Party: Tim Fisher, Marty Frappell, Paul Griffiths(TL), James Cordukes
Leader: Paul Griffiths
Date: 13/03/2016

This proved easier than we had anticipated from the sparse descriptions available online, but still a spectacular trip. The day before we had run a beginners canyoning trip through the lower, tourist section of Macquarie Rivulet, and this trip followed the rest of the Rivulet, from the top of the Illawarra Escarpment at 600m to where we had started the beginner trip at around 200m.

We did not have a camera with us, but there are a few phone shots of the spectacular abseils here:

We had a leisurely start, having discovered how to access the top while staying inside the national park, so after leaving a car at Clover Hill Rd we parked at the junction of Mt Murray Rd and the Illawarra Highway and set off at 10.30. We made a beeline through the bush to the edge of the escarpment, but we would have done better to walk north up the highway for a couple of hundred meters for easier going. In either case, the idea is to head to the cliffs staying clear of the farm boundary and then turn along the cliff. After a couple of kilometres of reasonably open bush we hit the Rivulet at Robertson 831721. We could have saved a few minutes by sticking closer to the cliff, as it is possible to enter the creek right at the first abseil at Robertson 833720.

Because the creek runs through a cattle property before reaching the escarpment the water is a bit muddy and not recommended for drinking. But it was very pleasant on a hot day. It gets clearer as you follow the Rivulet down. This is usually a wetsuit trip, as you are wet most of the day, but in this spectacular late summer weather all but one of us did the trip in shorts and T-shirt.

The first abseil is 7m into a deep pool, with a tape anchor on either side of the creek. A short swim across the pool brought us to a submerged rock arch. There is nowhere to stand and the rock is slippery, so the easiest option is to dive through the arch. Seeing the light up above on the other side when you dive through is very reassuring! A 25m wet abseil down a waterfall from a chain anchor (recently installed by a commercial operator) follows immediately. This brings you to a large rock platform where there is another new chain anchor for a 45m abseil down the next waterfall. It is overhung for the last few metres and would be very wet with more flow in the creek. This brought us to the bottom of the main line of cliffs, and also to the end of the compulsory abseils – all the rest can be scrambled on one side or another.In fact, Tim found a scrambling route back up the 45m abseil and did it again!

From here it was a longish session of boulder scrambling as the creek falls very steeply – car-sized boulders and larger, so a lot of scrambling down through narrow boulder caves. At one point we took a substantial detour up the left bank, so we may have missed an abseil. Eventually we arrived at the top of a superb abseil – 30m down a clean rockface right next to the waterfall into a perfect natural amphitheatre. This may be labelled Clover Falls on the top map. It is probably possible to follow the cliff to the left and find a ridge back down to the creek, but it is a long detour, so we were surprised not to find another commercial chain anchor here. Instead there is slightly dodgy tape anchor and a non-locking carabiner on the left. The abseil ends on a ledge, but you need to wade or swim across the big, circular pool at the bottom.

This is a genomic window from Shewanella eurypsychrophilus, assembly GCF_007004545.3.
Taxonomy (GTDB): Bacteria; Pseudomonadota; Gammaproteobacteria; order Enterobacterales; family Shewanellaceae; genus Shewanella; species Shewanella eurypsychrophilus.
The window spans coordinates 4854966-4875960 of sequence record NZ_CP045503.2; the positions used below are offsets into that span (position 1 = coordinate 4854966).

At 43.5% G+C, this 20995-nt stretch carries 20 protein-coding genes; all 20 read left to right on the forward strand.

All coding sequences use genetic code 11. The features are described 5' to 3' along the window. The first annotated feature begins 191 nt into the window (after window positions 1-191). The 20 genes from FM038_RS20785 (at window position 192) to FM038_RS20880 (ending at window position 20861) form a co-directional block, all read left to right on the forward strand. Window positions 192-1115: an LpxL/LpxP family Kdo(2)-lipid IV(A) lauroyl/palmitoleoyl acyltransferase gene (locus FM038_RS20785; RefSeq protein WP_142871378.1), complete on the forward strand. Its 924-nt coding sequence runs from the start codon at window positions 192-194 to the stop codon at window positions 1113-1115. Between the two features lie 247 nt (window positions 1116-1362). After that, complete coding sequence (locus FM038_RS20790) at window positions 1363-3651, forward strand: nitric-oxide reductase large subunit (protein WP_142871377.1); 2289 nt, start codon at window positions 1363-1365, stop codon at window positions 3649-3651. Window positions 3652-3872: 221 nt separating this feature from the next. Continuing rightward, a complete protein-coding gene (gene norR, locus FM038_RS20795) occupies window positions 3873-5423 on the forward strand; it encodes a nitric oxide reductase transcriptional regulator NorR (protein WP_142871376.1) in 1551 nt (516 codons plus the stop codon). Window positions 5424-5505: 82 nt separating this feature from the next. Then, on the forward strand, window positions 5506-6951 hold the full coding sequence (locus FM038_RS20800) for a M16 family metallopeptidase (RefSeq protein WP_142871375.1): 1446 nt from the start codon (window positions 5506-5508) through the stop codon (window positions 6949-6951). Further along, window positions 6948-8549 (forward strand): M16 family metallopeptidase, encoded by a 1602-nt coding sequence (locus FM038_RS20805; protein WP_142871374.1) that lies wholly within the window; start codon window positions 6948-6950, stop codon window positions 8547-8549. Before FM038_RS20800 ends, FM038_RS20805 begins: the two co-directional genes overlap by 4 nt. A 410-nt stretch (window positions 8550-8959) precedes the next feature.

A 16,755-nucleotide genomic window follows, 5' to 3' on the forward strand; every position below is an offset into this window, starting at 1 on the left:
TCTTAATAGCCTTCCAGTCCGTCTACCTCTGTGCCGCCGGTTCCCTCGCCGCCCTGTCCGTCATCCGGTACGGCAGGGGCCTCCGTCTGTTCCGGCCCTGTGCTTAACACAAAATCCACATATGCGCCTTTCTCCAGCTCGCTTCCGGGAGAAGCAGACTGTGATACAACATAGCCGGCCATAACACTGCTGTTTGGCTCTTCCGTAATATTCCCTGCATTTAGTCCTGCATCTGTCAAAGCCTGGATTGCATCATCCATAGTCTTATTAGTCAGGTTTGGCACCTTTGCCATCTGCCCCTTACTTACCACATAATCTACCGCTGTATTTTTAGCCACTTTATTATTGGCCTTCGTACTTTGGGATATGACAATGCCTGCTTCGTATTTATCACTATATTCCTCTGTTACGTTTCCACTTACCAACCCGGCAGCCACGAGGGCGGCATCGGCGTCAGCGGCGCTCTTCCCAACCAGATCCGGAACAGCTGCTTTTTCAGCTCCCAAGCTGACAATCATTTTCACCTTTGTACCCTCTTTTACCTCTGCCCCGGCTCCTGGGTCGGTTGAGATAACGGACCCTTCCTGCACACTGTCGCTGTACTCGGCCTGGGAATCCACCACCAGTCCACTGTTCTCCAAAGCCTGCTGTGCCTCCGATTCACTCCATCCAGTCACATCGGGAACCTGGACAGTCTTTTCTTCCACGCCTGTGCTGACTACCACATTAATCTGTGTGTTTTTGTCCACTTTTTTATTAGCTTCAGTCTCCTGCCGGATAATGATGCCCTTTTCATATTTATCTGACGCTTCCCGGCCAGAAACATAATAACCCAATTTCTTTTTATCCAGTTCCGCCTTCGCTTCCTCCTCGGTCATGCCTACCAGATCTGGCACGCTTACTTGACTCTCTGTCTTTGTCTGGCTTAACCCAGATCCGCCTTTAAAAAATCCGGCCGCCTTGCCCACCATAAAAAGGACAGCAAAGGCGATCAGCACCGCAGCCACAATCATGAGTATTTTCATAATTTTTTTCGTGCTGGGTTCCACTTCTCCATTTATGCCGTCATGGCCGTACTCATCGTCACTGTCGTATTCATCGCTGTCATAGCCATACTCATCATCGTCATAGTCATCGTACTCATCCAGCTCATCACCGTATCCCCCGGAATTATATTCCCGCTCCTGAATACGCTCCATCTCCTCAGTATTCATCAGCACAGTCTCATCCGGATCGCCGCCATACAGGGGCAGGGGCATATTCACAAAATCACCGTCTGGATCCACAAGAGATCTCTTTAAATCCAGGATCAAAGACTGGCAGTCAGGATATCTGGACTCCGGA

More boulder scrambling followed, until we reached a short abseil which we bypassed when Tim found a boulder cave down to the next level. We were then at a nice 20m abseil from a tree down a waterfall into a pool, possibly Mulangong Falls on the topo map, which we abseiled although we could have scrambled on the right. At the bottom we found a clear track, as this is where people walk up the creek to view the falls. A short walk brought us to the old ford on Clover Hill Rd, where there is still some concrete from the old roadway (Robertson 841719).

We decided to carry on and find the goat track which branches off the road – the point where we had started the beginners trip the previous day. This was a good decision. This part of the Rivulet is very beautiful with water-sculpted rock platforms, an almost complete canopy of trees, and masses of epiphytes. Highly recommended as a bushwalk! There is a very pretty little canyon section which you can, voluntarily, decide to do as two short, very wet abseils with a swim in between. This is marked as Rainbow falls on the topo. There are various water slides and jumps, all optional, and more gorgeous scenery before you reach the next chain anchor and short abseil. The goat track is a few metres back up the creek, and we headed up it to the cars, arriving about 4.30.

A superb day out, recommended for hot weather.